6. I’m not one to knee jerk on these things, its a long road without a turn and all that but unfortunately it looks like James Horan hasnt improved the major weakness he had in his previous coming which cost us at least one all ireland (2013), and that is his ability to change the game on the line, fix tactical or personnel problems and react to where the opposition are hurting us.
    If he hasnt fixed that, and from the Rossie games it looks like he hasn’t, then frankly in my opinion he had absolutely no business coming back.

  7. Horan switched Keegan onto Cathal Cregg after 15 minutes when he was causing us bother and deserves credit for making that change. I don’t see what other defensive changes should have been made? Cox scored 3 outrageous points but IMO on another day 2 of those would go wide. Don’t think anyone would have done better than Harrison on him.

    Horan does deserve criticism for the free taking fiasco in the 2nd half and by extension his substitutions. Also why Hennelly was attempting such a risky short kickout when we were cleaning up around midfield is puzzling. If that was a management call then it’s worrying.

  8. WideBall..You don’t see what other defensive changes should have been made??! My jaw is literally hitting the floor! The problem with the defence against ros wasn’t the personel employed. It was the complete lack of structure…leaving acres between our back three and half back line. Literally tonnes of space for Cox (who we made look like an All Star) to easily win his ball out in front, turn and score. Im not trying to take from his fine display but Christ did we make it easy for him and the other ros forwards.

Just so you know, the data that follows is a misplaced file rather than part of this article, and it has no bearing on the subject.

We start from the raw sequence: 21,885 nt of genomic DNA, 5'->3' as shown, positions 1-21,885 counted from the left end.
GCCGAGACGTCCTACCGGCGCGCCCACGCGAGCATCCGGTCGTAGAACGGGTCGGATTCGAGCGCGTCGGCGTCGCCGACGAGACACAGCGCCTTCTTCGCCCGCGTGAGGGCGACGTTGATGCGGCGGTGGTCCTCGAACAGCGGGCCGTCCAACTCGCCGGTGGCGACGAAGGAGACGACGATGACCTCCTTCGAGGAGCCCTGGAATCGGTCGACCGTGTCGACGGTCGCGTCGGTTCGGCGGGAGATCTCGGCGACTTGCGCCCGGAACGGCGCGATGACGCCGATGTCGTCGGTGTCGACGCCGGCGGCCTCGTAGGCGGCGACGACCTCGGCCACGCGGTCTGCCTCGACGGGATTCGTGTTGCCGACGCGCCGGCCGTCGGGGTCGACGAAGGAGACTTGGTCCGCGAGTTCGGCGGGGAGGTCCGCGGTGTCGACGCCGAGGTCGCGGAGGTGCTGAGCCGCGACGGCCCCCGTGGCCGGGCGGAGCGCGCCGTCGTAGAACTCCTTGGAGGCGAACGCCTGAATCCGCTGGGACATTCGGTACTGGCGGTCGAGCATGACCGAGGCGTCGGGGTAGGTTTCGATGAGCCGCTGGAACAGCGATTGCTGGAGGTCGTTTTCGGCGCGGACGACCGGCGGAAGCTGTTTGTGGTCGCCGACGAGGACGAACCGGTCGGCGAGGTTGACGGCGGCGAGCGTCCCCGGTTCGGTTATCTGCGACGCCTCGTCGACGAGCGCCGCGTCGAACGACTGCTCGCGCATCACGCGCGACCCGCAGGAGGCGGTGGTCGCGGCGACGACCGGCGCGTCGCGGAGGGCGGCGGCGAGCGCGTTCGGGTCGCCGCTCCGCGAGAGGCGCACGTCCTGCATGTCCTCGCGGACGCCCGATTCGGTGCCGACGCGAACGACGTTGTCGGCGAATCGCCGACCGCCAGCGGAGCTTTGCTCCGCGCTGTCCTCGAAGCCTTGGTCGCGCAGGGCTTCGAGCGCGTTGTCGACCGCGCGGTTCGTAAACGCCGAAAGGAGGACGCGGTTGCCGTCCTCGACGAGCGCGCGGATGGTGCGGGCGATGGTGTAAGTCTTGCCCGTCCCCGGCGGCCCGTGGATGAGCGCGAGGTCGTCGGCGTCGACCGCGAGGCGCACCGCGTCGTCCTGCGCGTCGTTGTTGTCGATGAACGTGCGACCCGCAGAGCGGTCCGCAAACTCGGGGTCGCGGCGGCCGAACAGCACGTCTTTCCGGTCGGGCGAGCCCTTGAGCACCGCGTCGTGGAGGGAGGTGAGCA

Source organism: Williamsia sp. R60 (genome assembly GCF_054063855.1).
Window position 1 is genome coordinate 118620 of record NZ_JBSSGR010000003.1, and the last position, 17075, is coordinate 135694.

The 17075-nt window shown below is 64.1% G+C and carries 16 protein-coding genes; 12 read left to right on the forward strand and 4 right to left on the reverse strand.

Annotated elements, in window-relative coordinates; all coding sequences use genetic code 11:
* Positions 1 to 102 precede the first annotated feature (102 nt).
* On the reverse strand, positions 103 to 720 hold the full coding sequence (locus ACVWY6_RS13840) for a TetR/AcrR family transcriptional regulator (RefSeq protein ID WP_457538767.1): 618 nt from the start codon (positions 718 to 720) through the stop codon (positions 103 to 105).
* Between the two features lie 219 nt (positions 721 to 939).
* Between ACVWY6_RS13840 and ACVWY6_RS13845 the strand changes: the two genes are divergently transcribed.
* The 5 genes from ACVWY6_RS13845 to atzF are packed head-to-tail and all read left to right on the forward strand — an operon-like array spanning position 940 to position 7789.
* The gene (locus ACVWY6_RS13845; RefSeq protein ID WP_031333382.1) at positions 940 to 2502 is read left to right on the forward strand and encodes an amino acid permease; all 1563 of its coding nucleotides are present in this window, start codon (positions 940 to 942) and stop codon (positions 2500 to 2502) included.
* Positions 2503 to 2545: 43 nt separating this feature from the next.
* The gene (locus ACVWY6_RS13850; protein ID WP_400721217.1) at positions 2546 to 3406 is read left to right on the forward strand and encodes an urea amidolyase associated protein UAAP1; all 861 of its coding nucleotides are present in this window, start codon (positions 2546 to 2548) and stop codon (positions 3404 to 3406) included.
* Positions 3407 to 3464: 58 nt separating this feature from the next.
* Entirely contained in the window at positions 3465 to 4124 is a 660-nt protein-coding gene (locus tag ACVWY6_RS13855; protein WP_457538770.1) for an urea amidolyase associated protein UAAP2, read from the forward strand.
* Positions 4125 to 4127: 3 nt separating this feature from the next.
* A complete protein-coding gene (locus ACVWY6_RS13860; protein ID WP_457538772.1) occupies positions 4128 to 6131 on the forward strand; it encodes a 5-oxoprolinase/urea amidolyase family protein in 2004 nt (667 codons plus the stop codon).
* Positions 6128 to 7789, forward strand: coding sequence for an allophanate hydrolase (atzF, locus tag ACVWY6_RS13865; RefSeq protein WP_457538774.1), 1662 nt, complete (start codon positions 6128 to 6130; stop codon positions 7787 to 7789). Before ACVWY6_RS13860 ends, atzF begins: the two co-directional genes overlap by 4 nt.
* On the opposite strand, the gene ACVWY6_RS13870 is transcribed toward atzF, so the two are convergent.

Any intercounty forward worth his salt will have a field day in a 1v1 scenario. We left our full back line ridiculously exposed to the point of negligence. It was baffling at the time and still is.

    Look at creggs goal…He win the ball out near the 40 under the stand and ran straight to our goal without a Mayo defender near him!! Criminal. If that was Dublin, Galway, Tyrone he’d have met an opponent within seconds after skipping past Higgins. He wouldn’t even have got close to shooting for goal. That’s just one example but look back at the game and you’ll see tonnes. And I really don’t buy this narrative that Ros played all that well (I think BJP in the Mayo News last week said they were ‘exceptional’. I totally disagree (And I agree with much of his opinion). Ros were ok. That’s about it. Their forwards took every chance going but their midfield were no great shakes and their defence allowed us over 30 attempts, even with them employing a defensive structure. We were just so bad at shooting. That coupled with playing with no defensive structure caused our defeat. Apart from 2/3 individual performances I don’t know if Mayo could have done much worse. Collectively, on and off the pitch we had a meltdown and yet, were a point up with a few mins to go!?